The company's best-selling model is the Gemini 2U, a model launched about six months ago with two motherboards, each housing dual Intel or Advanced Micro Devices x86 server chips. More Gemini designs are in the works, though, said Open Source Systems founder and Chief Executive Eren Niazi.
"You'll see a family of Gemini. We have a lot of different models," Niazi said Friday. First up will be a 1U design--a model with a thickness of 1 rack unit, or 1.75 inches. The initial 1U system will have two motherboards, one in front and one in back, and a follow-on model will have three motherboards, he said.
The Sunnyvale, Calif.-based company provides evidence that some exuberance is returning to the server market after a multiyear retrenchment following the dot-com bust. It's not the only one in the market, either: Rackable Systems has gone public, and SuperMicro is in the process of doing so.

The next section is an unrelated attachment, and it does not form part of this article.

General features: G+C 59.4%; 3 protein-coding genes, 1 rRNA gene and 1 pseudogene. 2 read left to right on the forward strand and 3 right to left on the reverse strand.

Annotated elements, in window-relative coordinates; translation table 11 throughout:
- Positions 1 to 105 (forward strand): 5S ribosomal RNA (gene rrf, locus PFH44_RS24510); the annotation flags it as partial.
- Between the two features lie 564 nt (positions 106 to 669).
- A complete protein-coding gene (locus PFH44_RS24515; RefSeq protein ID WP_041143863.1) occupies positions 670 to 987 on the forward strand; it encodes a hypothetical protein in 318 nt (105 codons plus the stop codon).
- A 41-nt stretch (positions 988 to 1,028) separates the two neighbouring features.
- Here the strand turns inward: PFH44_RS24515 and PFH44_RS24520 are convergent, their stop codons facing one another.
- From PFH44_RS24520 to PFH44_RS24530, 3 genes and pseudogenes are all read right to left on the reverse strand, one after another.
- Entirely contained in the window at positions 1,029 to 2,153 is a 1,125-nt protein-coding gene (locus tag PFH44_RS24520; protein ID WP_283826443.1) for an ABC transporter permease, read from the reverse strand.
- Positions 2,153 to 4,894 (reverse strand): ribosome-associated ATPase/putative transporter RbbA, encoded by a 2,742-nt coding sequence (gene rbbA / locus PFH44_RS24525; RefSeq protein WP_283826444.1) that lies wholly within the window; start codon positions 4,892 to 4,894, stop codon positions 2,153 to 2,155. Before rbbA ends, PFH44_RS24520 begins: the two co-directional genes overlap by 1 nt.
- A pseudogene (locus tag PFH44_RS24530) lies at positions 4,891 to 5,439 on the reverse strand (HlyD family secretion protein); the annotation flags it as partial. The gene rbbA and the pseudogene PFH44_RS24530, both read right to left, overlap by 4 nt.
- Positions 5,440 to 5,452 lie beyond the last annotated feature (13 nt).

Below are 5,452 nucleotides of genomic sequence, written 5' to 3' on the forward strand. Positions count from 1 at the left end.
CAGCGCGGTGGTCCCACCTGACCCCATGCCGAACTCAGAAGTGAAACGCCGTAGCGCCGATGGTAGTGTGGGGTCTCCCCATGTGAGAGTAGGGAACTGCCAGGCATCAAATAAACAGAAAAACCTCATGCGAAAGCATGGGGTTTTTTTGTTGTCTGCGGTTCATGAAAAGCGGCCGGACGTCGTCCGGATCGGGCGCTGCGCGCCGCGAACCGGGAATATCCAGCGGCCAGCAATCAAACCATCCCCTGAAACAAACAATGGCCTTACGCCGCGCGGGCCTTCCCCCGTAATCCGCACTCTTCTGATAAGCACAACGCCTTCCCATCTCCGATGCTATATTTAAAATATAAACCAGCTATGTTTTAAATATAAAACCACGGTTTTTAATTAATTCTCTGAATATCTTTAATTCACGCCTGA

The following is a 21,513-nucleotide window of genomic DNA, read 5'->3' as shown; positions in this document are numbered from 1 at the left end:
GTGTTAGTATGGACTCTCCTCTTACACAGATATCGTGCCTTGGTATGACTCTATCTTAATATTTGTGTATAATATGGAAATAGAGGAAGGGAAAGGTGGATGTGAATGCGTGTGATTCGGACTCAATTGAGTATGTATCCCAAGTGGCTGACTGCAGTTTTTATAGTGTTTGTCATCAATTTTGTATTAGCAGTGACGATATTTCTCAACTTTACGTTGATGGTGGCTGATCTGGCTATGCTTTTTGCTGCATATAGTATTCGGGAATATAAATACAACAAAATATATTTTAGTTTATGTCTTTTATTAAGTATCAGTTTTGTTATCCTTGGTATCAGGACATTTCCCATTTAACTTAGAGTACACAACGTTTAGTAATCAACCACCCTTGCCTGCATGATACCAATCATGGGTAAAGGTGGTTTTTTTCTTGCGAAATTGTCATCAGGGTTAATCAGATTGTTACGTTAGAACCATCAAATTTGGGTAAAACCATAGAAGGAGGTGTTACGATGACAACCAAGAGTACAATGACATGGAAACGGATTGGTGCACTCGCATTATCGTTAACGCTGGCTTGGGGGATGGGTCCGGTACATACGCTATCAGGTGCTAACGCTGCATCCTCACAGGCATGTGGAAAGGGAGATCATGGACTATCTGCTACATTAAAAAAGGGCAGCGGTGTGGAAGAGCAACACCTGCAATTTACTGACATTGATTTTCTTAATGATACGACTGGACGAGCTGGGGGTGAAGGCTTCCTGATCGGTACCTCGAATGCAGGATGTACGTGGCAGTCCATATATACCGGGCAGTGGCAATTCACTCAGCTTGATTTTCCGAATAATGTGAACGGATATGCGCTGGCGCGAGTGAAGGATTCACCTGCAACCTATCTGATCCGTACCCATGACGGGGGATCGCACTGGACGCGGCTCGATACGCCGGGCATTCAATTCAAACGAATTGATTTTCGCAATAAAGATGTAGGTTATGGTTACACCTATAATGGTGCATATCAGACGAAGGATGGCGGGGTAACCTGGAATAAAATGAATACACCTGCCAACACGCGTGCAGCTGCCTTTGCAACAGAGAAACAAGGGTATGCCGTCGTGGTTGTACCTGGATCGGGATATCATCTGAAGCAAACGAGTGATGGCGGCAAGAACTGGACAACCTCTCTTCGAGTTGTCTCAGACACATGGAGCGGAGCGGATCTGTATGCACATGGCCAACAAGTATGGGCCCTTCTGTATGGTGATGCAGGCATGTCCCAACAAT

As with many server companies today, established or not, Open Source Systems puts an emphasis on power and cooling. In particular, the Gemini 2U design employs larger 4-inch fans that can pump cooling air over the electronics more efficiently than the smaller fans used in two 1U servers, Niazi said. In addition, the systems use ColdWatt's high-efficiency power supplies, which lose less heat than typical models as they convert standard AC power to the DC power used within the computer chassis.
In addition, the 2U systems accommodate 12 drives, compared with a more common 8 in two 1U servers, he said. They can be associated with either system, and many customers attach 10 drives to one server housing database software and two to the other running Web server applications.
The Gemini 2U, including two motherboards, costs between $10,000 and $105,000, he said. The top-end configuration employs 750GB hard drives and 64GB of memory on each server.
The company ships its products with open-source software, usually including theclone of .
Squeezing multiple servers into a regular chassis is not a strategy unique to Open Source Systems.using , and . That design involves longer, narrow motherboards rather than the standard ATX size that Open Source Systems will use in its 1U designs.
Open Source Systems was founded in 2001 and now has 55 employees. In 2006 it invested much of its revenue into new designs and a move to a 33,000-square-foot facility in Atari's old digs, but it was on the profitable side of break-even.
Revenue grew 106 percent from 2005 to 2006, Niazi said. "This year we're going to try to push to 300 percent," he said.